As Californians drove up and down major interstates last week en route to celebrate Thanksgiving, Castaic residents found an unpleasant side effect was getting stuck in their homes, thanks in part to Caltrans construction on Interstate 5.
Larger delays along the northbound section of I-5 cutting through the Santa Clarita Valley threw residents into a frenzy as traffic grew increasingly worse, said Tony Bell, spokesman for 5th District Los Angeles County Supervisor Kathryn Barger, who represents the SCV.
Bell said the supervisor’s office had gotten a large volume of calls from distressed residents who had experienced a very frustrating weekend.
“One even said it took her over an hour and a half to go eight miles right by Hasley Canyon,” he said.
In response, Bell said the county is working with California Highway Patrol and the California Department of Transportation to figure out the best way to help alleviate holiday traffic jams. So far, the cause has been attributed to the I-5 construction through the Roadway Rehab Project.
“It’s a larger issue, with regards to the long-term fixes for the I-5,” Bell said. “The resurfacing (portion of the project) is causing a lot of a major problems.
“It came to a very gnarly confluence this weekend,” he said. “We’ve heard that with traffic jams and increased holiday traffic, and that Google Maps said to go into neighborhoods in the Castaic area to get around it, it all created a perfect storm.”
The 15.8-mile stretch of I-5 under construction cuts through the Santa Clarita Valley, and is a two-year, $171 million project to replace and repair concrete lanes on the freeway.
The repaving project is separate from the two-phase I-5 capacity enhancement project. Phase one, completed in 2014, added truck lanes between the Newhall Pass and Lyons Avenue, and Phase II — expected to begin after the repaving project is complete — would add toll-free carpool lanes and other improvements to the portion of I-5 that passes through the SCV.
The Castaic community is affected by the current construction because a junction at Highway 126 and the I-5 has shifted one of the four lanes of traffic into a bypass lane, Bell said.
Caltrans and the county will be collaborating to see how to mitigate issues for the remainder of the holiday season, Bell said, because the state agency is responsible for addressing the issues.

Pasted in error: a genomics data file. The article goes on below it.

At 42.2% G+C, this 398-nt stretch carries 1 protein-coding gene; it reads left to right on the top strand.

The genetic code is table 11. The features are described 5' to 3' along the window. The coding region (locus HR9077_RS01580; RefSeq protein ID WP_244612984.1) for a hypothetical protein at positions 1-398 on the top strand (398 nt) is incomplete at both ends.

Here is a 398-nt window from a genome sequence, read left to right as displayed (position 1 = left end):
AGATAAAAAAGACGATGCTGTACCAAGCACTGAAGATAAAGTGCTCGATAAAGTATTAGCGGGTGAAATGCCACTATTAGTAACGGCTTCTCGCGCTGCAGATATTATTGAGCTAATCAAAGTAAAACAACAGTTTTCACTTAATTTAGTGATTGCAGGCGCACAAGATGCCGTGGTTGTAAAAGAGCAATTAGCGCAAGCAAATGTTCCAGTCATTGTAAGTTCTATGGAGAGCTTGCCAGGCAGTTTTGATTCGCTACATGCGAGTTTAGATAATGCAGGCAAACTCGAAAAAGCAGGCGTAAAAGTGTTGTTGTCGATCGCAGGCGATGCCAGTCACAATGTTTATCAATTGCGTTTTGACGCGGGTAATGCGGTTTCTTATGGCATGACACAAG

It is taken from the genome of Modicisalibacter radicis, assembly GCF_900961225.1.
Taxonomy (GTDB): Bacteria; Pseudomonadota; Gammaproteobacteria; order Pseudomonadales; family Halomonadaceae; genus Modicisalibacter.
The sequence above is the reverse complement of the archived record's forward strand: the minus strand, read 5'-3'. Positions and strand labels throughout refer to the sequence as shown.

Caltrans spokesman Michael Comeaux said the department is aware of the “amazingly” higher than usual volume of traffic. Residents were advised shortly before the holiday about foreseen closures, but the influx might have come from out of town, he said.
“Before the holiday, Caltrans put out some additional signs that gave people warnings of the conditions ahead, in place throughout the construction zone,” he said. “It may be there were enough drivers from outside the area that aren’t familiar with the crossover lanes that contributed to the issue.
“I-5 is a backbone of our state highway system,” Comeaux said. “We are looking at steps that can be taken to publicize further the fact that drivers should expect temporary lane patterns throughout this area.”
Comeaux said Caltrans had not closed ramps or had overnight lane closures in the construction area, but pavement resurfacing that reduced northbound traffic by one lane likely contributed to the issue.
The resurfacing issues were due to the timeline of the project, Comeaux said, but the department was looking for other solutions to make the circumstances more convenient.
“We’re replacing concrete on the northbound side of the No. 3 lane, but right now we are down one lane from four northbound,” he said. “So we are experimenting with quick-drying concrete in areas where the contract for this construction project calls for regular concrete that can take a week or more to set.”
Caltrans itself does not keep track of holiday travel numbers, Comeaux said, as it keeps track of monthly figures for long-term planning and maintenance of the freeways.
A record 4.2 million local residents were projected to travel during the Thanksgiving holiday weekend, according to the Auto Club of Southern California.
Before more closures happen around Christmas, Comeaux advises residents to pay attention to temporary signs in construction areas.
Bell said the county is looking into other ways to collaborate with Caltrans on solutions to ease the traffic flow.
“We are looking at when predicted holiday congestion comes up, at having a law enforcement presence at Hasley Canyon Road and The Old Road between Hasley and Parker Road,” he said. “We want everyone to know to call Supervisor Barger’s office because we absolutely want to hear from people, hear their suggestions and inputs so we can share those with Caltrans.”